The story of Nakivale refugee camp: Abandoned by nature but not nurture


It is often the other way round…but not in this case. When less than three years ago I managed to visit this vast settlement in Uganda, with different displaced African communities spread over 27km, it struck me that this was in spite rather than because of organizations that were supposed to help. In particular, considering I funded the visit myself, and there was no help for the large number of children in need on the ground.

The actual workshop made it all worthwhile, in spite of the tough conditions. These young professionals (teachers, social workers, psychologists – we called them ‘refugee graduates’), were as intelligent, motivated and capable as you would find anywhere in Boston or Cambridge – but they had rotten luck to be persecuted from their own countries. Still, they were refreshing and imaginative in setting up programmes for children in their communities.

I had the same feeling of abandonment and failure, when half-hearted attempts to get support for them afterwards, did not materialize. Some of these great people will have moved on by now. And yet, against all odds, I just heard that the core group of young Burundians set up a grassroot charity, CEBUNA (, with a range of activities for children in their communities. The moto “Engaged for Success” speaks for itself. Yves, Jean Baptiste, Bella, Eric and Pierre Claver, you deserve all the respect and admiration in the world!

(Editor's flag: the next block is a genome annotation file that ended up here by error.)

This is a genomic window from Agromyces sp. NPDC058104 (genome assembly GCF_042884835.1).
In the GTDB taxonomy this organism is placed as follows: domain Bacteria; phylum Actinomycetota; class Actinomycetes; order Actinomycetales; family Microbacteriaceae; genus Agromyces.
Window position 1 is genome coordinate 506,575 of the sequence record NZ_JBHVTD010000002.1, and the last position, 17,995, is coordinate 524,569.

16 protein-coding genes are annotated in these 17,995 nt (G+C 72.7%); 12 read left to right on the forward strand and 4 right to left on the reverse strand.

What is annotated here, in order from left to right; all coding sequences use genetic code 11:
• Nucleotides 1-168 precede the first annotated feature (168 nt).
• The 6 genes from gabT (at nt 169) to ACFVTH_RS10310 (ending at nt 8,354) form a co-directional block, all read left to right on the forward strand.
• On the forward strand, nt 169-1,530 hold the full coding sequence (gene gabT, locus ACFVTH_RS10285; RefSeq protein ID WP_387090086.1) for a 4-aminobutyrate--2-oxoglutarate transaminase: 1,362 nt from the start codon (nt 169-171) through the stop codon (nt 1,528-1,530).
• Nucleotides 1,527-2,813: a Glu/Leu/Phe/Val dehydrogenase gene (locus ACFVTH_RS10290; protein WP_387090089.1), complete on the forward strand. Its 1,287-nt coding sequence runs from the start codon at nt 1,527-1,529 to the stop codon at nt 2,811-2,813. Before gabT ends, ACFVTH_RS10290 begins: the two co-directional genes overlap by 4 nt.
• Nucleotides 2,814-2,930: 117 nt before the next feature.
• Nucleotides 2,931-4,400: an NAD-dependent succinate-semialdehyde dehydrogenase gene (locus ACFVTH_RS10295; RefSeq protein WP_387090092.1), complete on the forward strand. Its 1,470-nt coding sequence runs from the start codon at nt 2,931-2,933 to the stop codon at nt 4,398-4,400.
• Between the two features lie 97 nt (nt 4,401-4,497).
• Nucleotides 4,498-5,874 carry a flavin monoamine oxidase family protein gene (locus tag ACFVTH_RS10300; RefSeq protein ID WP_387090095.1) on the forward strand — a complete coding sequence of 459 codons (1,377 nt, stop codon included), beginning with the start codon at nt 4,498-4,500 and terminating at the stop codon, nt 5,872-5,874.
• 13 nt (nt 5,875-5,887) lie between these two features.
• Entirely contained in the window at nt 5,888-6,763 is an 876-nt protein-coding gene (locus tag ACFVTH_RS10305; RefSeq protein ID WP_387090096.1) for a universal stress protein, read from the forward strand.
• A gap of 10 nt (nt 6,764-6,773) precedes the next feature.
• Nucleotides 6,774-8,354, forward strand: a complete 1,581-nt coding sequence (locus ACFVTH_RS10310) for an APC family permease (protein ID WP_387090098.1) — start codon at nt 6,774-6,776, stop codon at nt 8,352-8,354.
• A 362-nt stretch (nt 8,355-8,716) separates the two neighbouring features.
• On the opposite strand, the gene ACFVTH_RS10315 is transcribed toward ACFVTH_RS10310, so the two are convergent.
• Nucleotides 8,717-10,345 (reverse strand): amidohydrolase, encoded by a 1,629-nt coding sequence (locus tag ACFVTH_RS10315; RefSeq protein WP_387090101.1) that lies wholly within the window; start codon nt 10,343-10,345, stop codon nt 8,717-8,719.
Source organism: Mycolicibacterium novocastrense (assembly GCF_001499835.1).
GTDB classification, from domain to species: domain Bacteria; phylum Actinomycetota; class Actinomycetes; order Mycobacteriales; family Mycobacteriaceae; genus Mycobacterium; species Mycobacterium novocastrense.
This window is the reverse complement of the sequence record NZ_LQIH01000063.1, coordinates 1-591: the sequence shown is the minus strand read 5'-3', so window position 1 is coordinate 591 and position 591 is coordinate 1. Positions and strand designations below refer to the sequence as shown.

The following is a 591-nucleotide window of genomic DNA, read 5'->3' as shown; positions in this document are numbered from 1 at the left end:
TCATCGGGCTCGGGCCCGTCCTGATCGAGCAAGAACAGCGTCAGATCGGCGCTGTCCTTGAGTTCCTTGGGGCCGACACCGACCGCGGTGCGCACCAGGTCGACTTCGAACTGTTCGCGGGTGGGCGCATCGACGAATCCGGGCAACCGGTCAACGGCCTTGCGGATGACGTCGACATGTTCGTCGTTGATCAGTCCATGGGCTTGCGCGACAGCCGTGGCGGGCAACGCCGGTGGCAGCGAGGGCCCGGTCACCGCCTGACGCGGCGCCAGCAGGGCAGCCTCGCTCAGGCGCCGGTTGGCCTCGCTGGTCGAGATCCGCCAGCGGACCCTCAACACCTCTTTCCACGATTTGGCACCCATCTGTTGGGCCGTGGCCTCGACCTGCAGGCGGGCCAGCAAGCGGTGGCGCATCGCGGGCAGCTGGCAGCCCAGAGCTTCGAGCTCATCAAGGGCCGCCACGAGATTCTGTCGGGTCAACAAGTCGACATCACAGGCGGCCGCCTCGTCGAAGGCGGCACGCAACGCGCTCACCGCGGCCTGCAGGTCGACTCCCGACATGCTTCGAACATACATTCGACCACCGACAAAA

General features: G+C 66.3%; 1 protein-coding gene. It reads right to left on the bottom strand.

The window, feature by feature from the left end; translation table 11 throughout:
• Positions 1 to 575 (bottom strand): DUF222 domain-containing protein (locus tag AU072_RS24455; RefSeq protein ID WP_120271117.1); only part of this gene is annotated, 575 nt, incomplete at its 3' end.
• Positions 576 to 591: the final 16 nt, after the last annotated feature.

Can we get the untouchable children of India back in touch?

Recently reading the book “Incarnations: A history of India in 50 lives”, it struck me how many have tried to break the caste system over the centuries, with slow and variable success. So, when Chandrika, Murali (from FRAMe NGO in Mysore) and Steve came up with the project, backed up by an IRDF grant from Chester University, I got hooked!

We will use some domains of the WACIT service transformation framework within the Dalit communities, the lowest of castes, to understand which mental health needs and service barriers can be explained by discrimination on top of poverty and general status of resources. We will be meeting children, parents and professionals such as slum development officers. Then, hopefully, go a step further in coming up with reasonable action plans.

‘Dalit’ means ‘broken’ or ‘scattered’, so how appropriate to try to integrate them, no matter how tall an order this is. This is what we should be aspiring for in 2020, even if not always appealing to the methodologically or conceptually purists.


WACIT new paper: Glimpse of hope from children in care homes on a bleak day for world peace?

It all seemed dark in the wake of yesterday’s events and one act of folly putting global peace at risk. Yet, here is reminder of the better side of human nature, particularly from the youngest generation. Children in Pakistan care homes exhibited high levels of PTSD and common mental health problems, more or less as expected; but maybe against the script also demonstrated high levels of posttraumatic growth, thus pointing the way to additional/alternative interventions. It also keeps us going, in spite of world leaders’ attempts:


Refugee crisis in Lesvos: Was I too harsh on the government?

All eyes have been on the Greek island of Lesvos for some time. This seems to have become the symbol of the refugee crisis in the borders between Asia and Europe. The presenter smiled when I mentioned that I was born there ‘a long time ago’!